Saxony’s most spellbinding palaces and castles

written by Barbara Geier
updated 8/5/2022
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Germany is the country for fairytale castles and nowhere does this become more obvious than in Saxony . Featuring a good 1,000 palaces, castles and fortresses, often coming with beautiful parks and gardens, the region which borders both the Czech Republic and Poland provides rich grounds for lovers of magnificent architecture and beautiful landscaping.

Visitors will find a wide range of styles in delightful locations, be it Medieval, Baroque or Renaissance structures, and many of them are related to the region’s most famous ruler, Augustus the Strong.

Augustus liked his residences to make an impression. We’ve rounded up our top picks for a perfect castle road trip.

Albrechtsburg Castle, one of the most historic fairytale castles

Towering on a hill above the Elbe River in the town of Meissen, Albrechtsburg is masterpiece of late Gothic architecture and the first castle erected in Germany solely for residential purposes.

Built in the 15th century, it not only became the residence of the Wettin dynasty but, in 1710, also the cradle of porcelain production in Europe when Augustus the Strong established the now world-famous Meissen porcelain factory inside the castle.

Today, with its historical wall paintings dating back to the 19th century, Albrechtsburg presents a true picture book of Saxon history. Tip: Try the HistoPad for an immersive tour of the castle! The device takes visitors through three epochs and – aided by some modern technology – lets you “attend” a farewell banquet given in honour of Frederick the Wise in 1493, when he set off on a pilgrimage to the Holy Land.

You'll also discover the secrets of Saxon porcelain production in the 18th and 19th centuries and explore the collections of paintings hidden in the castle during World War II.

Albrechtsburg castle, fairytale castles on the Elbe River © Sebastian Rose

Moritzburg Castle for a fairytale setting

Looking for a proper fairytale setting? Moritzburg Castle is the one. The pretty Baroque palace near Dresden sits on an island in the middle of a small lake and makes for great photos. Augustus the Strong used it as his hunting lodge and pleasure palace in the 18th century, staging lavish parties there.

The interior design is quite something with leather wallpaper and a “feather room” featuring wall hangings made from natural and artificial feathers. In line with the extravagant and flamboyant taste of Augustus, his countryside retreat comes with a few more extras, namely the Little Pheasant Castle in the surrounding park and a harbour with a jetty and Saxony’s only lighthouse.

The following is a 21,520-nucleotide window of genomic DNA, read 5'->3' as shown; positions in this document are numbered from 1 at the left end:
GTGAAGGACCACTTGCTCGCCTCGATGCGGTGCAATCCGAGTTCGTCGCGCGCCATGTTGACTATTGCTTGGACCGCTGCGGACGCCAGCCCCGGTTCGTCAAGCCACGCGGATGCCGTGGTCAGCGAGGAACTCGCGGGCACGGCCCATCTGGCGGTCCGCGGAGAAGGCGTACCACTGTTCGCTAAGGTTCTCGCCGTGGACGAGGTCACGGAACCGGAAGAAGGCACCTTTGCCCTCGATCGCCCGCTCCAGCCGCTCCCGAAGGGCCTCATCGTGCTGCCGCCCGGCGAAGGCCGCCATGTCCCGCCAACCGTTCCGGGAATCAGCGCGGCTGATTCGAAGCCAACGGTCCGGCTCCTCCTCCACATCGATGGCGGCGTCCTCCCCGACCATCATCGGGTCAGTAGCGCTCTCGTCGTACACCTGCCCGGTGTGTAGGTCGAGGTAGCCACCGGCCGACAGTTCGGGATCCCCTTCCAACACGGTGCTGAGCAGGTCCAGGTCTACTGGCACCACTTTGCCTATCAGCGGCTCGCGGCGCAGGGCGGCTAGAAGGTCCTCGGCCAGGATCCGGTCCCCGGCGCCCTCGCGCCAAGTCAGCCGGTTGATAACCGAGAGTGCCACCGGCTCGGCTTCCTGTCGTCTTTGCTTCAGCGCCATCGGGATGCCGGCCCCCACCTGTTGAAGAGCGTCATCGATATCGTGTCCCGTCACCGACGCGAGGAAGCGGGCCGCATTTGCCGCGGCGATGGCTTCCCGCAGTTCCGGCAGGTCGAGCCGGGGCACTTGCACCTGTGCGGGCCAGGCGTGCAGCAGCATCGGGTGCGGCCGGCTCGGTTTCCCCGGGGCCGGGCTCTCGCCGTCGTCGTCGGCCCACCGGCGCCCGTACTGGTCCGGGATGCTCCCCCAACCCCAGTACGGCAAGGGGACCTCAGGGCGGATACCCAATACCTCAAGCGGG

Should you be wondering, this was used as a backdrop when re-enacting naval battles, which is how aristocrats got their kicks back then.

Moritzburg castle and its fairytale setting © Franco Cogoli

Dresden’s Zwinger for Baroque splendour

Dresden’s impressive Zwinger palace is another stunning structure that has Augustus the Strong’s name attached to it. In 1709, he had the Baroque masterpiece built of sandstone from Saxon Switzerland, with the ensemble being intended for representational purposes and the ruler’s art collections.

The masterful architecture merges several buildings, pavilions and galleries into one another, framing a beautiful courtyard. The majority of the rooms inside the palace now house museums.

They include the Old Masters Picture Gallery in the Semper Gallery, one of the world’s major collections of paintings featuring masterpieces from the 15th to 18th centuries, including Raphael's divine “Sistine Madonna”.

Dresden Porcelain Collection, one of the largest in the world, is another highlight. As are the magnificent Royal State Apartments of Augustus the Strong, the Small Ballroom and the so-called Long Corridor.

This impressive ancestral gallery reopened after extensive restoration in 2019 and 2021 respectively. Prepare to be wowed!

Zwinger castle, Dresden, Saxony, Germany © Daniel Clarke

Colditz Castle for tracing daring escapes